Friday, 22 July 2011

The Voice - Consumer's Voice

Dear Consumer’s Voice #1

I found some information on Facebook about a herbal treatment for HIV. The name of the product is Baariz, they have a website and contact details. Is what they say true?

No, it’s lies from beginning to end.

They do indeed have a web site and a Facebook group and they are, in my not-very-humble opinion, cheating, lying, verging-on-homicidal fraudsters. What they offer is no more than dangerous pseudoscientific nonsense. They clearly claim that they can "cure" HIV and that they offer "treatment success".

Their web site gives precisely no scientific evidence that their product works. It shows no more than some very dubious individual test results that I simply don't trust. It mentions what it claims are publications regarding their product but none of the links it gives actually work. Correction: they do suggest that God or Allah might have a role to play but they don't explain how.

I can also see no actual description of what their product actually is other than it "has herbal origin" or that it is a "magic drug". This sort of thing should be avoided at all costs.

It's nonsense and no more than a money-making scheme. Also, trading in this product in Botswana would be illegal. Peddlars of miracle cures are all scumbags but those that peddle "cures" and "treatments" for serious conditions like HIV infection and AIDS are the worst of all.

We should all be very glad that we live in a country civilized enough to deal with the threat of HIV/AIDS in a rational, logical and scientific way. Despite all the challenges we’ve achieved a great deal with free ARVs and the PMTCT program. Allowing criminals like these charlatans to sell fake cures undermines everything we’ve achieved.

Dear Consumer’s Voice #2

I received an email inviting me to a conference in the USA. I just have to pay $350 registration fee. Is this a scam?

The email you received said:
“We hereby inform you that Bridge Medical Research Foundation in partnership with, Randolph Foundation, American Trust Bank, the American Social Affairs, Allegheny Foundation, Brady Education Foundation and Rodney Fund organize 3rd International Congress for Development and Funding which is scheduled from 22nd to 27th July 2011 in Atlanta-Georgia, United States of America, (U.S.A). Your Honourable Institute is invited to take part in the Summit. Looking forward to meeting you at the summit.”
Here goes. The Bridge Medical Research Foundation is a fake organisation. Their web site (which was only registered in November last year to a company in Accra, Ghana) has been stolen almost entirely from the Bill Clinton Foundation site. It also says that:
"The Bridge Medical Research Foundation was established in 1990 by Hinger H. Norman, Jr., and is dedicated to supporting innovative, high risk/high impact biomedical research."
No such person ever existed.

None of the other organisations mentioned have anything to do with this fake Foundation. There is no “3rd International Congress for Development and Funding” planned, anywhere in the world.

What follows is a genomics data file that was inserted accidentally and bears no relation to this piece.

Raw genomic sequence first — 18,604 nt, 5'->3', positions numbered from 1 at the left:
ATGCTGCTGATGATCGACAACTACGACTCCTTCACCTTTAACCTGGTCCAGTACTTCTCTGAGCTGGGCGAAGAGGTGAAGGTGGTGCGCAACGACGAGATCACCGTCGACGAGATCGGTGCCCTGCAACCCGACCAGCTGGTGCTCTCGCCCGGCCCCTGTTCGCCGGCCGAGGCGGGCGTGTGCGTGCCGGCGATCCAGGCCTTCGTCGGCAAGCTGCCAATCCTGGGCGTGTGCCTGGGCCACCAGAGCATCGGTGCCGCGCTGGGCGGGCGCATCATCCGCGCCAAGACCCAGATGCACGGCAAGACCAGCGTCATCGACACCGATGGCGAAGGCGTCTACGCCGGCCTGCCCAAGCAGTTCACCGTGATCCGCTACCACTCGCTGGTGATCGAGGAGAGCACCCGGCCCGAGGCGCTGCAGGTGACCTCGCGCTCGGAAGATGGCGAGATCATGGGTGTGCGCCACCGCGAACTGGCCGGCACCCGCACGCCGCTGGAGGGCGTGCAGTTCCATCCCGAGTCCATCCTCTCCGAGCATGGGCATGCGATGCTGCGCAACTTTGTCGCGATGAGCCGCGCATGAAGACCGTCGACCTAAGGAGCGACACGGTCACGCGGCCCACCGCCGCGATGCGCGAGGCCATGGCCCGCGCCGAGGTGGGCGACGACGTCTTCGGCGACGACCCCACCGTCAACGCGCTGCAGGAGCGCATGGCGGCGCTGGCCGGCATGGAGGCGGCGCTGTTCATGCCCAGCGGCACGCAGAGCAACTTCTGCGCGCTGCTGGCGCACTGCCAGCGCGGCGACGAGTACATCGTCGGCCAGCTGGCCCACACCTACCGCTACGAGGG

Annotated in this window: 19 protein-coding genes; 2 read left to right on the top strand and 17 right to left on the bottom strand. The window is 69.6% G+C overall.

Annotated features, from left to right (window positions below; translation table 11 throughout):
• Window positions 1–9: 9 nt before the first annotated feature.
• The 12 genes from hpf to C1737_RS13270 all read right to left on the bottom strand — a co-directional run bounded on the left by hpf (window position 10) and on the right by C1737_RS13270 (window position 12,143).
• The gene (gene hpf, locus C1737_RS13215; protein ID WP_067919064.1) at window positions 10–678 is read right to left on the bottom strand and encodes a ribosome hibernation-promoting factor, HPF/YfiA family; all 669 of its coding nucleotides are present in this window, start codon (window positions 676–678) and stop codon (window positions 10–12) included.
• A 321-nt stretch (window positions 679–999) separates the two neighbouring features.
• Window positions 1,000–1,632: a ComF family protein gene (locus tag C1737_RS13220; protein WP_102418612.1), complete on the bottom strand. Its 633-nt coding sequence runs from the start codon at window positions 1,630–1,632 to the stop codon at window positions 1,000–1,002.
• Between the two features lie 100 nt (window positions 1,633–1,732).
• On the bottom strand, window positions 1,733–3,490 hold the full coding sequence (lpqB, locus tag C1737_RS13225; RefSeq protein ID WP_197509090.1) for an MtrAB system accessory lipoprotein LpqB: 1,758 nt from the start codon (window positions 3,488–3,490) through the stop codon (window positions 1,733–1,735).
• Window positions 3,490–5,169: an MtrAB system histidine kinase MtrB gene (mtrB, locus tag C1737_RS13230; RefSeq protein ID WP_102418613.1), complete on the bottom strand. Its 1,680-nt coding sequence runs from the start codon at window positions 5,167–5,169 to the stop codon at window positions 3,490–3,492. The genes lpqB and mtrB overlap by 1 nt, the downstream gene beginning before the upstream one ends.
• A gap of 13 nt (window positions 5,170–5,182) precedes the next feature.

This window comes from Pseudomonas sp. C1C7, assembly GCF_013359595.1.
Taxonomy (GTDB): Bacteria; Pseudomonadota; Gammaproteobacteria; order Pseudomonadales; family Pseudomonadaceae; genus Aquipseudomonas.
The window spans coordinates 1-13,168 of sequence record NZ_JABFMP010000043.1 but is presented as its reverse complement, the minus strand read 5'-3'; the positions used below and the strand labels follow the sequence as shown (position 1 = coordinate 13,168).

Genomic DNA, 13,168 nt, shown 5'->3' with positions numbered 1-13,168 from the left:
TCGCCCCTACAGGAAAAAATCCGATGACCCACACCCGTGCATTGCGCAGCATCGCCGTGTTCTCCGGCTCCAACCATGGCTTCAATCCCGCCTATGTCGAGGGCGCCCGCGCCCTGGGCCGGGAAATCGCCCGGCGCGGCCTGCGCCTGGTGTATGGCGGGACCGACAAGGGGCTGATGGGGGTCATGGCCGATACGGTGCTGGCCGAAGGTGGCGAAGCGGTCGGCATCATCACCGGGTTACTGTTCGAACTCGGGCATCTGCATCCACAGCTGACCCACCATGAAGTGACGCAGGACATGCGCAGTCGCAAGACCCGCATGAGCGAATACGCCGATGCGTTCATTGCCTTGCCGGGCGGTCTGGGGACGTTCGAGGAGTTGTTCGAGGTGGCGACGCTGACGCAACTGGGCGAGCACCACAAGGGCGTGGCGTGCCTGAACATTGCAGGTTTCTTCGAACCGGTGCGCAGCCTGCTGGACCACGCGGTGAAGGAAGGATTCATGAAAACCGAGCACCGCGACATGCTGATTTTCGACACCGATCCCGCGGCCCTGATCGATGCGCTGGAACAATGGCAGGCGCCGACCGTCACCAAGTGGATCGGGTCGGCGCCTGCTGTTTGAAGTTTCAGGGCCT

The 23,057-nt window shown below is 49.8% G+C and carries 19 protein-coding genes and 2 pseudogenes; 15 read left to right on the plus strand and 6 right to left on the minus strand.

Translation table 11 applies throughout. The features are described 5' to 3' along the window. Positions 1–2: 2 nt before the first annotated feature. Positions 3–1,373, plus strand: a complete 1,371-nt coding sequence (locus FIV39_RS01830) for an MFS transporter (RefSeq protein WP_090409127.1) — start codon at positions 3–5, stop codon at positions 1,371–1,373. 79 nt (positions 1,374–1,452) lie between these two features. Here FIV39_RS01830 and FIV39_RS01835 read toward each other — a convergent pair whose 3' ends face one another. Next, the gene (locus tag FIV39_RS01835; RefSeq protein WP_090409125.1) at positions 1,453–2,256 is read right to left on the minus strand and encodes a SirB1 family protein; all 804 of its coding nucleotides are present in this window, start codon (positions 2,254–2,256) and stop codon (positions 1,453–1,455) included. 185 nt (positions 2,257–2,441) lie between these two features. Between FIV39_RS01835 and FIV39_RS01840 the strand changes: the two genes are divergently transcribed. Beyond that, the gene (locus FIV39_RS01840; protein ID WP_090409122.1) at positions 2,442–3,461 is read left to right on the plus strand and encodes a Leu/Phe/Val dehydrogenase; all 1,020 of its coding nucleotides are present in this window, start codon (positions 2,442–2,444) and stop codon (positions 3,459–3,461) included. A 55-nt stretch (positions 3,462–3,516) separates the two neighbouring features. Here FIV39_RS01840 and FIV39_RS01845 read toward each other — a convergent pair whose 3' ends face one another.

It is, without a doubt, a scam.

1 comment:

Kris said...


In vitro screening of traditional herbal medicinal extracts for their anti-HIV activity (in Nagoya University, Japan)

M. Rafiq1,2, A. Awan3, S. Isomura2, N. Yamamoto2, S.A. Rasool4, M. Zardari1

Background: Many people living with HIV/AIDS use herbal medicines as the alternative therapies. In recent times focus on plant research has increased on the global level. Effective therapies for HIV infection are being sought far and wide (in the laboratories and medical practice). Our in vitro studies on the selected herbal drugs will help medical practitioner to opt for such therapeutic drug(s).
Methods: After a research based survey of traditional medicinal sources, some of the herbal and traditional medicines were selected, as prospective candidates for in vitro studies. The present study covers the primary screening of anti-HIV agents, from the indigenous traditional medicinal crude extracts using MTT assay, in the cell culture (HTLV-I transformed MT 4 cell lines). The principle of (primary) screening for anti-HIV was, to find out inhibitory concentration (IC) of the test samples which prevent HIV-I induced cytopathic effects.
Results: The amount of extract required to inhibit HIV-I replication by 50 % (IC50) in MT 4 cell culture, and the dose that reduced the viability of uninfected cells by 50 % (CC50) were observed. The ratio of IC50 /CC50 was calculated as selectivity index (SI). One herbal water extract in the concentration of 2000 ug/ml to16 ug/ml was found highly bioactive against HIV in vitro. The plant is abundantly available in Pakistan, whereas, the other sets of extracts obtained from different plant sources, have shown as good, moderate and mild anti-HIV activity (in vitro) in the concentration of 200 ug/ml to 1.6 ug/ml.
Conclusions: This highly bioactive indigenous traditional medicine, carry high potential to fight against HIV infection. It is used (in crude form) in different ailments without any known drug adverse effects. Further purification of the drug can unfold new research avenues.